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Performance

The most important operation in Concrete-Numpy is the table lookup operation. All operations except addition, subtraction, multiplication with non-encrypted values, and a few operations built with those primitive operations (e.g. matmul, conv) are converted to table lookups under the hood:
import concrete.numpy as cnp
@cnp.compiler({"x": "encrypted"})
def f(x):
return x ** 2
inputset = range(2 ** 4)
circuit = f.compile(inputset)
is exactly the same as
import concrete.numpy as cnp
table = cnp.LookupTable([x ** 2 for x in range(2 ** 4)])
@cnp.compiler({"x": "encrypted"})
def f(x):
return table[x]
inputset = range(2 ** 4)
circuit = f.compile(inputset)
Table lookups are very flexible, and they allow Concrete Numpy to support many operations, but they are expensive! Therefore, you should try to avoid them as much as possible. In most cases, it's not possible to avoid them completely, but you might remove the number of TLUs or replace some of them with other primitive operations.
The exact cost depend on many variables (machine configuration, error probability, etc.), but you can develop some intuition for single threaded CPU execution performance using:
import time
import concrete.numpy as cnp
import numpy as np
WARMUP = 3
SAMPLES = 8
BITWIDTHS = range(1, 15)
CONFIGURATION = cnp.Configuration(
enable_unsafe_features=True,
use_insecure_key_cache=True,
insecure_key_cache_location=".keys",
)
timings = {}
for n in BITWIDTHS:
@cnp.compiler({"x": "encrypted"})
def base(x):
return x
table = cnp.LookupTable([np.sqrt(x).round().astype(np.int64) for x in range(2 ** n)])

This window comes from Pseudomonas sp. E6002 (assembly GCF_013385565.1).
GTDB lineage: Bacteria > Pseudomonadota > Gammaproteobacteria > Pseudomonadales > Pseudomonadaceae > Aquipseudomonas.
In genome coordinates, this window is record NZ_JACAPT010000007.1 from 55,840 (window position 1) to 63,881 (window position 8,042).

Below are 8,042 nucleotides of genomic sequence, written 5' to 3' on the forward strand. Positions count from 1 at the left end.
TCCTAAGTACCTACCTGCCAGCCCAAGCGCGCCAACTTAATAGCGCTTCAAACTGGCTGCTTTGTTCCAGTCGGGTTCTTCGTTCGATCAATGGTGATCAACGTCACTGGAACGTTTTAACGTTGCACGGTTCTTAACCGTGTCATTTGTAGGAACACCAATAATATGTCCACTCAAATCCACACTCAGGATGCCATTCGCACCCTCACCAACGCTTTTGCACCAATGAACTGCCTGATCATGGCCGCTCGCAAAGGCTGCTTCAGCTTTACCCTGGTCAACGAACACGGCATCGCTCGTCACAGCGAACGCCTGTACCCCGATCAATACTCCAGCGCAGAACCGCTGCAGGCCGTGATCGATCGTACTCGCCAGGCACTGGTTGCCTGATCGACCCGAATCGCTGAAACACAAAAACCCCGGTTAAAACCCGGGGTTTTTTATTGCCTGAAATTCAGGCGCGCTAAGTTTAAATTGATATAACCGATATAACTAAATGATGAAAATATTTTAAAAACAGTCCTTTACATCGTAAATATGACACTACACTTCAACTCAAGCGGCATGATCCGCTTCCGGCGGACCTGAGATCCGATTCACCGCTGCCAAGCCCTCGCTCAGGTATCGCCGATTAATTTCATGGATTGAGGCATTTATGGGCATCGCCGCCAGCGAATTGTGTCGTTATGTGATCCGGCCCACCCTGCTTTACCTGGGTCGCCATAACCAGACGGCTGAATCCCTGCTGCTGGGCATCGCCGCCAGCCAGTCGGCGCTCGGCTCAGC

@cnp.compiler({"x": "encrypted"})
def tlu(x):
return table[x]
inputset = [0, 2**n - 1]
base_circuit = base.compile(inputset, CONFIGURATION)
tlu_circuit = tlu.compile(inputset, CONFIGURATION)
print()
print(f"Generating keys for n={n}...")
base_circuit.keygen()
tlu_circuit.keygen()
timings[n] = []
for i in range(SAMPLES + WARMUP):
sample = np.random.randint(0, 2 ** n)
encrypted_sample = base_circuit.encrypt(sample)
start = time.time()
encrypted_result = base_circuit.run(encrypted_sample)
end = time.time()
assert base_circuit.decrypt(encrypted_result) == sample
base_time = end - start
encrypted_sample = tlu_circuit.encrypt(sample)
start = time.time()
encrypted_result = tlu_circuit.run(encrypted_sample)
end = time.time()
assert tlu_circuit.decrypt(encrypted_result) == np.sqrt(sample).round().astype(np.int64)
tlu_time = end - start
if i >= WARMUP:
timings[n].append(tlu_time - base_time)
print(f"Sample #{i - WARMUP + 1} took {timings[n][-1] * 1000:.3f}ms")
print()
for n, times in timings.items():
print(f"{n}-bits -> {np.mean(times) * 1000:.3f}ms")
Concrete Numpy automatically parallelize execution if TLUs are applied to tensors.